Amy Winehouse has been found dead at her North London home.
Police confimred a 27-year-old woman was pronounced dead at a Camden address, just after 4pm following a call from ambulance services.
The death is treated as unexplained and enquiries are continuing.
Camden Square has been sealed of by police
The full statement from the Met Police says:
Police were called by London Ambulance Service to an address in Camden Square NW1 shortly before 16.05hrs today, Saturday 23 July, following reports of a woman found deceased.
On arrival officers found the body of a 27-year-old female who was pronounced dead at the scene.
Enquiries continue into the circumstances of the death. At this early stage it is being treated as unexplained
Hailing from Brooklyn the Bandana Splits are the new Doo Wop inspired group from alt-folk heroine Dawn Landes. Having worked with the likes of Josh Ritter, Landes has taken a change of direction to embrace the vintage sounds of Phil Spector.
They have the cutsie girl group pin-up look of 50’s saccharine and cola floats, but with a wall of sound psychedelia they have created a perfect antidote to the sparse and whimsical Brooklyn sound.
Taking lead vocals, Landes fronts the trio with Greenwich friends, Annie and Lauren Balthrop alongside producer Sam Cohen from Apollo Sunshine. Cohen plays all the instruments while the Split trio employ the harmonies of the Ronettes. Although hardly a cutting edge sound, their fuzzy lipstick dreams have been gathering a cult following and repeated plays of Lauren Laverne’s 6Music pop show.
In advance of The Bandana Splits’ self-titled debut album released on Soul Boy on August 29, they have made available ‘Sometimes’ as a download HERE.
2. Ricky Dee
3. Lavez Vous
4. Desert Love
5. My Love
6. Choo Choo
7. Stay If You Wanna
8. Baby Talkin’ (The Shoo Wop Song)
9. You Don’t Have To Be A Baby To Cry
11. Hold On
12. All You Gotta Do Is Fall In Love
13. Hawaiian Love Song
Originally published on The Line of Best Fit
Towards the end of 2010 electronic music was used purely to soundtrack a moody meander through a 3am gritty city scape. The xx had painted everything drizzle grey and the horizon revealed only the coffee table bureaucracy of James Blake. Beats and bleeps were rationed; the neglected victims of recession, while the great hope of Dubstep wobbled in the clutches of Reggie and Grimmers as they yelled shout-outs to children.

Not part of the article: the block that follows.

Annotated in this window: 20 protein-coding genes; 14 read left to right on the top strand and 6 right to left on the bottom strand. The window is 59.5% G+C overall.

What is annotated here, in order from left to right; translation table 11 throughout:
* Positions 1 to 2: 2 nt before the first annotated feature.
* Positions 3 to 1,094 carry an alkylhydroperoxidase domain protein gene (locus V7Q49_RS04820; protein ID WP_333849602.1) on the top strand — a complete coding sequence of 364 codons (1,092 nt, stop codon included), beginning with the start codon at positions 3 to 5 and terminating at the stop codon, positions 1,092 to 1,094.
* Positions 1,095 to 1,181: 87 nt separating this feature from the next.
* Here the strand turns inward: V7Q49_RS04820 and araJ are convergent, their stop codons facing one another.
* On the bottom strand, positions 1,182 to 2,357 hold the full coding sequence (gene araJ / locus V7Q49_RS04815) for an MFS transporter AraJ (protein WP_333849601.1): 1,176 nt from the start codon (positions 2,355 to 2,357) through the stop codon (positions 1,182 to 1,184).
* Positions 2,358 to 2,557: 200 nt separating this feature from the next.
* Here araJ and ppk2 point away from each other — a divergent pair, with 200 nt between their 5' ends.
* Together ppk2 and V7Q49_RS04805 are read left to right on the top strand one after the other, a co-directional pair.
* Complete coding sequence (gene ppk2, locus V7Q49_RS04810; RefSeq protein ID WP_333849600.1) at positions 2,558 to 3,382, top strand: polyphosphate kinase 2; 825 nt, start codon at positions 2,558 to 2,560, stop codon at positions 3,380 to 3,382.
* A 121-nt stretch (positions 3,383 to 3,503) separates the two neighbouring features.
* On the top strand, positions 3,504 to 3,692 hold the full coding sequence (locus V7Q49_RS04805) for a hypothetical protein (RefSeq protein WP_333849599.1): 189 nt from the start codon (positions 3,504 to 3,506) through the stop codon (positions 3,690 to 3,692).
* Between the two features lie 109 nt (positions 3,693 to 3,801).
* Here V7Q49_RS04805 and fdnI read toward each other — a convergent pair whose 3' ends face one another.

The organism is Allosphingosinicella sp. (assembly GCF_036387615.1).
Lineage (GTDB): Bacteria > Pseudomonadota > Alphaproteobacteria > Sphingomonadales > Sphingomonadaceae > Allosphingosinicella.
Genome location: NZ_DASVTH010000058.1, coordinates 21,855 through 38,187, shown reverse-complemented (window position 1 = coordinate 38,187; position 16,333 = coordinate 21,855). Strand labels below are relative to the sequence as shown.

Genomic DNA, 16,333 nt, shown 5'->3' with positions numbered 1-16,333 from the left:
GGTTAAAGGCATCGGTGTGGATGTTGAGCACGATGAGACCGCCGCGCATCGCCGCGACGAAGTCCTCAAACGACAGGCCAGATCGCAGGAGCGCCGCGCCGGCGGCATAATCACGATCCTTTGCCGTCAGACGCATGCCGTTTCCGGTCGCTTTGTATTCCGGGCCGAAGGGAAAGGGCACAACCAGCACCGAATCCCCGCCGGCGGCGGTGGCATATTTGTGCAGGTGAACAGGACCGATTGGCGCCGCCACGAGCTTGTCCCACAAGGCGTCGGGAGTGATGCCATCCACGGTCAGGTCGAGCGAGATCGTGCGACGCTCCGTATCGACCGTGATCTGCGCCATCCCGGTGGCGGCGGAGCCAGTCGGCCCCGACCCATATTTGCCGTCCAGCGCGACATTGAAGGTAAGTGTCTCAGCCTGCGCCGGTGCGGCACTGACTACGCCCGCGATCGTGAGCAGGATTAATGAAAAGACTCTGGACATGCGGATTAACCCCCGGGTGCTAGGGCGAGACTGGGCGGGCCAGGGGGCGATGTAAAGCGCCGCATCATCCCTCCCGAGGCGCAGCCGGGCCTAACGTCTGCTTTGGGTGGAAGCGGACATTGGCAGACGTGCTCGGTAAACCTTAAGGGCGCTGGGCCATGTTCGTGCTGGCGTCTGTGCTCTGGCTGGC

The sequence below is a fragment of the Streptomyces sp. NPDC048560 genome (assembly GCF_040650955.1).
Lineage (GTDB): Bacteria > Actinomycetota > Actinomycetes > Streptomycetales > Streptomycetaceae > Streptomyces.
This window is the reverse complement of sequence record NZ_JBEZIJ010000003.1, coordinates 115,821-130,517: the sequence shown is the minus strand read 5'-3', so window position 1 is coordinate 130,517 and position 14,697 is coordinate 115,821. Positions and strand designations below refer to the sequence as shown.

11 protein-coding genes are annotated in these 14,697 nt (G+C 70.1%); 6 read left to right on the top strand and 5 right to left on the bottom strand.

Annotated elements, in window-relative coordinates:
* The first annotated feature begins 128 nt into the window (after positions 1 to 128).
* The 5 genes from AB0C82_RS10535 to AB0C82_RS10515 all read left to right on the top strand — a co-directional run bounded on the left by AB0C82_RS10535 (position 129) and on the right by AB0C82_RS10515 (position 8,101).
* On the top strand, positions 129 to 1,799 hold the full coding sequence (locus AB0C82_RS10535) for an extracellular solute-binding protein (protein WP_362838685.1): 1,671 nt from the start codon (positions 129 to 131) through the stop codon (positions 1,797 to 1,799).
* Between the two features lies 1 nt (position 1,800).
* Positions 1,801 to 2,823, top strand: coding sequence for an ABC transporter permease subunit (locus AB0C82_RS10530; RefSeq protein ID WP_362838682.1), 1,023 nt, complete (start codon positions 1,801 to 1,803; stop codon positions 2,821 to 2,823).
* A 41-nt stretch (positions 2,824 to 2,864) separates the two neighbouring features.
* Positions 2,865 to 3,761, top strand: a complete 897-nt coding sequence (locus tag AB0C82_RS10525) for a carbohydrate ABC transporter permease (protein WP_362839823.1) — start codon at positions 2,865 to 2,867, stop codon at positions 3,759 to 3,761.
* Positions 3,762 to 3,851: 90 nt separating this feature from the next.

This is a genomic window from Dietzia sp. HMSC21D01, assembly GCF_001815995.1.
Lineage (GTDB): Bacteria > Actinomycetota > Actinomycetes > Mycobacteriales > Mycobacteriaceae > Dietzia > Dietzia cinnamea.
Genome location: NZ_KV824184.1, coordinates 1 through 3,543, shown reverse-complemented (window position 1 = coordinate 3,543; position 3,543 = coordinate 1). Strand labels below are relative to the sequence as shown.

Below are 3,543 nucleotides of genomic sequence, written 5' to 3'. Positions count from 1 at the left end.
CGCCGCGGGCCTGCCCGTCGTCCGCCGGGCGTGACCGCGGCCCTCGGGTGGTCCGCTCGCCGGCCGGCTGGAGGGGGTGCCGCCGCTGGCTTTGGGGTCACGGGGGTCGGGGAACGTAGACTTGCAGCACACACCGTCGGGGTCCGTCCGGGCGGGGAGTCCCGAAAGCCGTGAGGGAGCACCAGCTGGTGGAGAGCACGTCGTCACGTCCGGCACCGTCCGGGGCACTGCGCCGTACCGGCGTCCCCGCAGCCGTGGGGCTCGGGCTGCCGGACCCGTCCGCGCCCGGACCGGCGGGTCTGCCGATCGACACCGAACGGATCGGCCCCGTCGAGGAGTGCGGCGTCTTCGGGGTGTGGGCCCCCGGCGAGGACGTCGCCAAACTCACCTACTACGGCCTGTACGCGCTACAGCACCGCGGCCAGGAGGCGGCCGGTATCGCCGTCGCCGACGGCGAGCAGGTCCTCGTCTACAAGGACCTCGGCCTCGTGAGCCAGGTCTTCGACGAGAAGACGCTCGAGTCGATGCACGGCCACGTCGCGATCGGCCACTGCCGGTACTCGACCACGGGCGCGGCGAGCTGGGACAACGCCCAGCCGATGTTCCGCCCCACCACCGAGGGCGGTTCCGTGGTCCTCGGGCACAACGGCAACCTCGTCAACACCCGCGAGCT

There was a real danger of guitars becoming relevant again, but in an Essex living room, a man known as Derwin was collecting samples from charity shops and mobile phone recordings, and dusting down gasping analogue synthesisers. We had already heard Gold Panda’s blueprints, the oriental ‘Quitter Ragga’ and the crackling Casio of ‘Back Home’, but in October 2010 Lucky Shiner roused dance music to a sunrise over a mist filled valley. Opening track ‘You’ is the dawn chorus, different samples compete in turn, infusing organically into one of nature’s wonders.
‘Vanilla Minus’ and ‘Snow and Taxis’ are epic Trance tunes – repetitive, layered and building, but more akin to the sub-psytrance of Tribal Gathering than the banging Donk and hotpant-hysteria of Saturday nights. ‘Marriage’ reintroduces gentle piano house and ‘India Lately’ is the warped crackle of Kraftwerk on board the Trans-Orient Express.
Lucky Shiner is a “proper” dance record, with one man behind a forest of wires and magic boxes, pressing buttons to conduct samples to their natural place. Its analogue creaking gives it an organic feel which is all too often compressed out of electronica, and allows it to honour the history of dance and watch it blossom into a new era.
– David Newbury